Historians Swing Into Action to Save "Tarzan" House

Historical society doesn't want developers monkeying around with late actor's home

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    NEWSLETTERS

    IOC/Allsport
    Johnny Weismuller waits for the start of the swimming competition at the 1924 Olympic Games in Paris.

    The Lake Elsinore City Council delayed a decision on whether to tear down a Southern California house that historians say once was associated with the late "Tarzan" star and Olympic gold medalist Johnny Weissmuller.

    The Council delayed a decision on the tear-down at Tuesday night's council meeting, granting a reprieve until Aug. 11, "to give the property owner and code enforcement staff time to reach a conclusion," city spokesperson Mark Dennis said.

    The property at 523 W. Minthorn St. has been vacant for more than 20 years, according to a staff report. The house sits on a hill in the middle of a proposed housing development, the report states.

    A prospective buyer leased the home some years back but the lessee took out walls, pulled out the plumbing and electrical systems and began remodeling without city building permits, the report states.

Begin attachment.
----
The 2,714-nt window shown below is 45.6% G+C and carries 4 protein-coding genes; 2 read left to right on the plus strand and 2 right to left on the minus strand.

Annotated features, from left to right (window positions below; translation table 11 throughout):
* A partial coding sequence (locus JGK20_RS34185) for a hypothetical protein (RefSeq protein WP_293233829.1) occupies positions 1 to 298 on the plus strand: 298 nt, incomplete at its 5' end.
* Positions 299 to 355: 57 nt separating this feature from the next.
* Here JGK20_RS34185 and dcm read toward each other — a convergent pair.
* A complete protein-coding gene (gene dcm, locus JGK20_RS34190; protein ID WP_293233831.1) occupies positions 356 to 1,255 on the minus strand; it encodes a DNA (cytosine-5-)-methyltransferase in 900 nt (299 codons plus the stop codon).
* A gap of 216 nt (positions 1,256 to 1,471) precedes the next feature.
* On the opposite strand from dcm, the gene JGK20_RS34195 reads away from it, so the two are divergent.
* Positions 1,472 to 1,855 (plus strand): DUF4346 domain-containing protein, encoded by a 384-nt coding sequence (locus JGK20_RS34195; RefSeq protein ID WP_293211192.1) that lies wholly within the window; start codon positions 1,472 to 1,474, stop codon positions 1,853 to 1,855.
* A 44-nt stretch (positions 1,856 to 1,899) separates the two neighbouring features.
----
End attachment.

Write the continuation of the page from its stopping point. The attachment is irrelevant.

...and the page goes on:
The city tried to work with the potential buyer to submit plans for the rehabilitation but the person never officially submitted anything and left the house in a state of disrepair.

    The house is "in a questionable state of structural integrity," states the report.

    Over the years, the house has been vandalized and tagged by graffiti and recently, a code enforcement action was undertaken to remove a squatter from the property.

    The city has taken action to place the property into structural abatement so it can either be rehabilitated or demolished. However, owner Eric Lunde and the Lake Elsinore Historical Society have filed an appeal of that action.

    "After examining the house, it is our belief the house should not be torn down," said Ruth Atkins, president of the Lake Elsinore Historical Society.

    Weissmuller was born in Austria-Hungary in 1904. He was married six times and died in Acapulco, Mexico in 1984 after a series of strokes. It was unclear how long he may have lived in the Lake Elsinore house.